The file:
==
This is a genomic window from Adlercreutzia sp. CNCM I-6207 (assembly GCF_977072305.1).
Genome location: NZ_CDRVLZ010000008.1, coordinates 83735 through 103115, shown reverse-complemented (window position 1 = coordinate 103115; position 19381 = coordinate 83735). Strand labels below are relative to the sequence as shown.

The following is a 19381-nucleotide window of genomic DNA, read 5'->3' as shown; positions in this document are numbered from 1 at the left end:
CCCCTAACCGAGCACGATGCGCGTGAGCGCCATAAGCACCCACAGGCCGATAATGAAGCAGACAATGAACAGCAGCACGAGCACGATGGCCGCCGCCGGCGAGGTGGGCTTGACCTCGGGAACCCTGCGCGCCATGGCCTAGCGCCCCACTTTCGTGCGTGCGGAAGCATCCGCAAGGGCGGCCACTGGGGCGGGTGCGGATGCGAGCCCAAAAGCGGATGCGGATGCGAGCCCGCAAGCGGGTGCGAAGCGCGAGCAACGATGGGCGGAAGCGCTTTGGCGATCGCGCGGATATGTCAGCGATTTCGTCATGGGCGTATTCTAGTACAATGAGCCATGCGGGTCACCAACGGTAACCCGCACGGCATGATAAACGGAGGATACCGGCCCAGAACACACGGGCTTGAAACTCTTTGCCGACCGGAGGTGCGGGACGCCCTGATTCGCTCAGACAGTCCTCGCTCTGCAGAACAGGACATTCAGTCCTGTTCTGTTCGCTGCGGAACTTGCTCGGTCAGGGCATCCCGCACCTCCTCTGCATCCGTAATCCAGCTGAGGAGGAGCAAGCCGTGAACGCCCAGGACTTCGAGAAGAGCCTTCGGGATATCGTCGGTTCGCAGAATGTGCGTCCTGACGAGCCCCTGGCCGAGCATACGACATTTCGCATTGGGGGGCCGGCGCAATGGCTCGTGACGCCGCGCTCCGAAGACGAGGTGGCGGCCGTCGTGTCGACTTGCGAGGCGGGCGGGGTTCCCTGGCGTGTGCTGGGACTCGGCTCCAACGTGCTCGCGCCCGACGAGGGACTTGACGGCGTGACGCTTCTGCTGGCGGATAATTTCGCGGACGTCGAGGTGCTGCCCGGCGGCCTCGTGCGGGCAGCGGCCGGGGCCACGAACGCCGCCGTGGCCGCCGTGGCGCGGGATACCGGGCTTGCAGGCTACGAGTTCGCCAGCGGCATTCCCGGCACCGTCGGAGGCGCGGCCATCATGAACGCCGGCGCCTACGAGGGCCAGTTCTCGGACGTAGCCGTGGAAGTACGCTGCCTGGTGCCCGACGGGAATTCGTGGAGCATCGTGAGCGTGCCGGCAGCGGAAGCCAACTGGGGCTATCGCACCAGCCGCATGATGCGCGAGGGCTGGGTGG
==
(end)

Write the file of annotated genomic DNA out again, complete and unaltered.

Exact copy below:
This is a genomic window from Adlercreutzia sp. CNCM I-6207 (assembly GCF_977072305.1).
Genome location: NZ_CDRVLZ010000008.1, coordinates 83735 through 103115, shown reverse-complemented (window position 1 = coordinate 103115; position 19381 = coordinate 83735). Strand labels below are relative to the sequence as shown.

The following is a 19381-nucleotide window of genomic DNA, read 5'->3' as shown; positions in this document are numbered from 1 at the left end:
CCCCTAACCGAGCACGATGCGCGTGAGCGCCATAAGCACCCACAGGCCGATAATGAAGCAGACAATGAACAGCAGCACGAGCACGATGGCCGCCGCCGGCGAGGTGGGCTTGACCTCGGGAACCCTGCGCGCCATGGCCTAGCGCCCCACTTTCGTGCGTGCGGAAGCATCCGCAAGGGCGGCCACTGGGGCGGGTGCGGATGCGAGCCCAAAAGCGGATGCGGATGCGAGCCCGCAAGCGGGTGCGAAGCGCGAGCAACGATGGGCGGAAGCGCTTTGGCGATCGCGCGGATATGTCAGCGATTTCGTCATGGGCGTATTCTAGTACAATGAGCCATGCGGGTCACCAACGGTAACCCGCACGGCATGATAAACGGAGGATACCGGCCCAGAACACACGGGCTTGAAACTCTTTGCCGACCGGAGGTGCGGGACGCCCTGATTCGCTCAGACAGTCCTCGCTCTGCAGAACAGGACATTCAGTCCTGTTCTGTTCGCTGCGGAACTTGCTCGGTCAGGGCATCCCGCACCTCCTCTGCATCCGTAATCCAGCTGAGGAGGAGCAAGCCGTGAACGCCCAGGACTTCGAGAAGAGCCTTCGGGATATCGTCGGTTCGCAGAATGTGCGTCCTGACGAGCCCCTGGCCGAGCATACGACATTTCGCATTGGGGGGCCGGCGCAATGGCTCGTGACGCCGCGCTCCGAAGACGAGGTGGCGGCCGTCGTGTCGACTTGCGAGGCGGGCGGGGTTCCCTGGCGTGTGCTGGGACTCGGCTCCAACGTGCTCGCGCCCGACGAGGGACTTGACGGCGTGACGCTTCTGCTGGCGGATAATTTCGCGGACGTCGAGGTGCTGCCCGGCGGCCTCGTGCGGGCAGCGGCCGGGGCCACGAACGCCGCCGTGGCCGCCGTGGCGCGGGATACCGGGCTTGCAGGCTACGAGTTCGCCAGCGGCATTCCCGGCACCGTCGGAGGCGCGGCCATCATGAACGCCGGCGCCTACGAGGGCCAGTTCTCGGACGTAGCCGTGGAAGTACGCTGCCTGGTGCCCGACGGGAATTCGTGGAGCATCGTGAGCGTGCCGGCAGCGGAAGCCAACTGGGGCTATCGCACCAGCCGCATGATGCGCGAGGGCTGGGTGG